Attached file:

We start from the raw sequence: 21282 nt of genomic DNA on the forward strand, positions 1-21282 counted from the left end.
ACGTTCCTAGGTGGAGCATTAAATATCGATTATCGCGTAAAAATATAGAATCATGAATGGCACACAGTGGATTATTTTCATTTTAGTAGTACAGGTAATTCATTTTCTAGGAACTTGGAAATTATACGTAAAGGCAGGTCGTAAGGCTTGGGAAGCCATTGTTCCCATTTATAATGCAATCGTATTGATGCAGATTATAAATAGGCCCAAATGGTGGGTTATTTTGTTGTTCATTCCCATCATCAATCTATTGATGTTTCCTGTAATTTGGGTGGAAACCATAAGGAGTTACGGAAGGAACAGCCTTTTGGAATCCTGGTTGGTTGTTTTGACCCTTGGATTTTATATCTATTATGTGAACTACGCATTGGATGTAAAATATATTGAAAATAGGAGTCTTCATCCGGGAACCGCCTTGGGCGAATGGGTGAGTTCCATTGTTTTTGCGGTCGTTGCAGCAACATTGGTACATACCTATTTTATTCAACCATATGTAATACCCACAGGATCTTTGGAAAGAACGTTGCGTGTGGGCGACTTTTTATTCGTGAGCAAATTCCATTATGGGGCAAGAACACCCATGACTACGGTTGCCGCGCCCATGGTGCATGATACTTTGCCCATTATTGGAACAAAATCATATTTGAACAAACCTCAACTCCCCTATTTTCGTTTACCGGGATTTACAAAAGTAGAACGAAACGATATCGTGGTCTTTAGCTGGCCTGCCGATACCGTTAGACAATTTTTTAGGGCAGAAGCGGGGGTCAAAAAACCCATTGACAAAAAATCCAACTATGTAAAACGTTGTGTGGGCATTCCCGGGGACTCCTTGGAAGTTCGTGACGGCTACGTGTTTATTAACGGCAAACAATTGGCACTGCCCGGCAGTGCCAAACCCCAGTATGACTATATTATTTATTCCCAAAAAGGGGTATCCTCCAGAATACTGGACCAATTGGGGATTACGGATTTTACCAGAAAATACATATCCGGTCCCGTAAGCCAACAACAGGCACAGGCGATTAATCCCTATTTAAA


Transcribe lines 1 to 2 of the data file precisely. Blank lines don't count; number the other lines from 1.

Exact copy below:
We start from the raw sequence: 21282 nt of genomic DNA on the forward strand, positions 1-21282 counted from the left end.
ACGTTCCTAGGTGGAGCATTAAATATCGATTATCGCGTAAAAATATAGAATCATGAATGGCACACAGTGGATTATTTTCATTTTAGTAGTACAGGTAATTCATTTTCTAGGAACTTGGAAATTATACGTAAAGGCAGGTCGTAAGGCTTGGGAAGCCATTGTTCCCATTTATAATGCAATCGTATTGATGCAGATTATAAATAGGCCCAAATGGTGGGTTATTTTGTTGTTCATTCCCATCATCAATCTATTGATGTTTCCTGTAATTTGGGTGGAAACCATAAGGAGTTACGGAAGGAACAGCCTTTTGGAATCCTGGTTGGTTGTTTTGACCCTTGGATTTTATATCTATTATGTGAACTACGCATTGGATGTAAAATATATTGAAAATAGGAGTCTTCATCCGGGAACCGCCTTGGGCGAATGGGTGAGTTCCATTGTTTTTGCGGTCGTTGCAGCAACATTGGTACATACCTATTTTATTCAACCATATGTAATACCCACAGGATCTTTGGAAAGAACGTTGCGTGTGGGCGACTTTTTATTCGTGAGCAAATTCCATTATGGGGCAAGAACACCCATGACTACGGTTGCCGCGCCCATGGTGCATGATACTTTGCCCATTATTGGAACAAAATCATATTTGAACAAACCTCAACTCCCCTATTTTCGTTTACCGGGATTTACAAAAGTAGAACGAAACGATATCGTGGTCTTTAGCTGGCCTGCCGATACCGTTAGACAATTTTTTAGGGCAGAAGCGGGGGTCAAAAAACCCATTGACAAAAAATCCAACTATGTAAAACGTTGTGTGGGCATTCCCGGGGACTCCTTGGAAGTTCGTGACGGCTACGTGTTTATTAACGGCAAACAATTGGCACTGCCCGGCAGTGCCAAACCCCAGTATGACTATATTATTTATTCCCAAAAAGGGGTATCCTCCAGAATACTGGACCAATTGGGGATTACGGATTTTACCAGAAAATACATATCCGGTCCCGTAAGCCAACAACAGGCACAGGCGATTAATCCCTATTTAAA